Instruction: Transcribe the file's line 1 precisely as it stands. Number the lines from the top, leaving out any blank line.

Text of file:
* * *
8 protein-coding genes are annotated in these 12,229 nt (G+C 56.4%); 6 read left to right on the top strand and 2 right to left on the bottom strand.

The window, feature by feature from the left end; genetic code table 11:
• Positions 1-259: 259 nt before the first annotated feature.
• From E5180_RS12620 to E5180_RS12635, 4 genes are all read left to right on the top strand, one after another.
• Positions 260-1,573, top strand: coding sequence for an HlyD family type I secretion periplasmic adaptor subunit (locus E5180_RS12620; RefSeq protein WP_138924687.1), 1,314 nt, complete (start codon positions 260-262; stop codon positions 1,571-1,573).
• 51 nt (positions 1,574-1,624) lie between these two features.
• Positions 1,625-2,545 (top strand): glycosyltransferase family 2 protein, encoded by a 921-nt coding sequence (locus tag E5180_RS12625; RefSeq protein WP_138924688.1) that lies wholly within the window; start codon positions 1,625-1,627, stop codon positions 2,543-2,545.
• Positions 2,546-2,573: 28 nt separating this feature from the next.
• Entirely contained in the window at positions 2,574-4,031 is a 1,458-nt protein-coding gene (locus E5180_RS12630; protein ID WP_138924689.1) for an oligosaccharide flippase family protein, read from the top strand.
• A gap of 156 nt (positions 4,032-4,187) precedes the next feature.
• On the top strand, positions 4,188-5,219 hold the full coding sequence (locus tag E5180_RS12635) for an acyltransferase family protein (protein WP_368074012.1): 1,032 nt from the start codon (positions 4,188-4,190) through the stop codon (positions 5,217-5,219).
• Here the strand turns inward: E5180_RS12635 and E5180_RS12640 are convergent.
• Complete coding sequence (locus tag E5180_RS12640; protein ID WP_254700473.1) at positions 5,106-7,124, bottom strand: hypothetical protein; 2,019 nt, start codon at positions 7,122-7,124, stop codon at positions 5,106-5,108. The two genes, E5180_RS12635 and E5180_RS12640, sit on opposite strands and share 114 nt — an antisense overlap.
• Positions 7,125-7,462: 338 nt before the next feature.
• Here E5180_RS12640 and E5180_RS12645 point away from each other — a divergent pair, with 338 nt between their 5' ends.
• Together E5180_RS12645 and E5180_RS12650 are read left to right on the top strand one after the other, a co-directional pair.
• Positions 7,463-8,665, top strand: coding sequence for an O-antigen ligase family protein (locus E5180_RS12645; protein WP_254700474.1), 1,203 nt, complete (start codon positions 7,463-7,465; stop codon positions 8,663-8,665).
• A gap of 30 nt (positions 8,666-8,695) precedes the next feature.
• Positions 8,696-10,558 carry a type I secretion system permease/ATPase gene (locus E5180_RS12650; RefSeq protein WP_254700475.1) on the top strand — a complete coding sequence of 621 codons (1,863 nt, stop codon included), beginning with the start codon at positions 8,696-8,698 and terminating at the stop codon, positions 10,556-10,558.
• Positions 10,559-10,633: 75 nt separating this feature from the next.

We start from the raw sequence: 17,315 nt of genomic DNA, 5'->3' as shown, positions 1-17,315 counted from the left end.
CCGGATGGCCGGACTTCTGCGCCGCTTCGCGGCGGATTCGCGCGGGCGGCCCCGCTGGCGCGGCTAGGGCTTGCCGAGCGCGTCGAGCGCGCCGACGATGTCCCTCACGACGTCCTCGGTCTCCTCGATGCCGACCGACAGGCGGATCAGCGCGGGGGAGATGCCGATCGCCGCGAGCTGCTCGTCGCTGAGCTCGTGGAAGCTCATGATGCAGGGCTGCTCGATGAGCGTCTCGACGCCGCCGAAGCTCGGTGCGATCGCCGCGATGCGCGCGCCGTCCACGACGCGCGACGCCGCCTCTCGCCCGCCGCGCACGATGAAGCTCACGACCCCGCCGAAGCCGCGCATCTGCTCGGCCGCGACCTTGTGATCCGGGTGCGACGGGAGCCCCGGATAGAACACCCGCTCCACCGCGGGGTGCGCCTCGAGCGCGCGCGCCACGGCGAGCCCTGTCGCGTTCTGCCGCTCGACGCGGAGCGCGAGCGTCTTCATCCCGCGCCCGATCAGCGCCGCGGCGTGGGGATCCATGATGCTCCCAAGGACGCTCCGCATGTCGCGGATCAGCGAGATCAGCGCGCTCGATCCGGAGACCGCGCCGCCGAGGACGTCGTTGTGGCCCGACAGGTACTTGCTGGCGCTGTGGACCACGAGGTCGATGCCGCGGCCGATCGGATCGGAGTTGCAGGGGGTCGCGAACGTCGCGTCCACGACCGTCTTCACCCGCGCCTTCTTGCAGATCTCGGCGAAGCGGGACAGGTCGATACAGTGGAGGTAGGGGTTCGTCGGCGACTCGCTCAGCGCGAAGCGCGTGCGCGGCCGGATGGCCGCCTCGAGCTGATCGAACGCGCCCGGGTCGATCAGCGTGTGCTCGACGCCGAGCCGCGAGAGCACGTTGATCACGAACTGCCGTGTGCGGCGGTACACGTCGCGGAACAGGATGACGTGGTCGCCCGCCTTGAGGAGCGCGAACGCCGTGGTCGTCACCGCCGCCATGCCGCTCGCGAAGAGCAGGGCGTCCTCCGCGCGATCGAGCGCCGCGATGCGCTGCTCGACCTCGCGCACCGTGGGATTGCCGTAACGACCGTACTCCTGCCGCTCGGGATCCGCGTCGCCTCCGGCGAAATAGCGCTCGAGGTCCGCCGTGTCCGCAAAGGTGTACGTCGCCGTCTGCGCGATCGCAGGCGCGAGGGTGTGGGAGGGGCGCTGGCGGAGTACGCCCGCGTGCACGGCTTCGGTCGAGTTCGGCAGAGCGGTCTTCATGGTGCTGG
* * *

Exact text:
8 protein-coding genes are annotated in these 12,229 nt (G+C 56.4%); 6 read left to right on the top strand and 2 right to left on the bottom strand.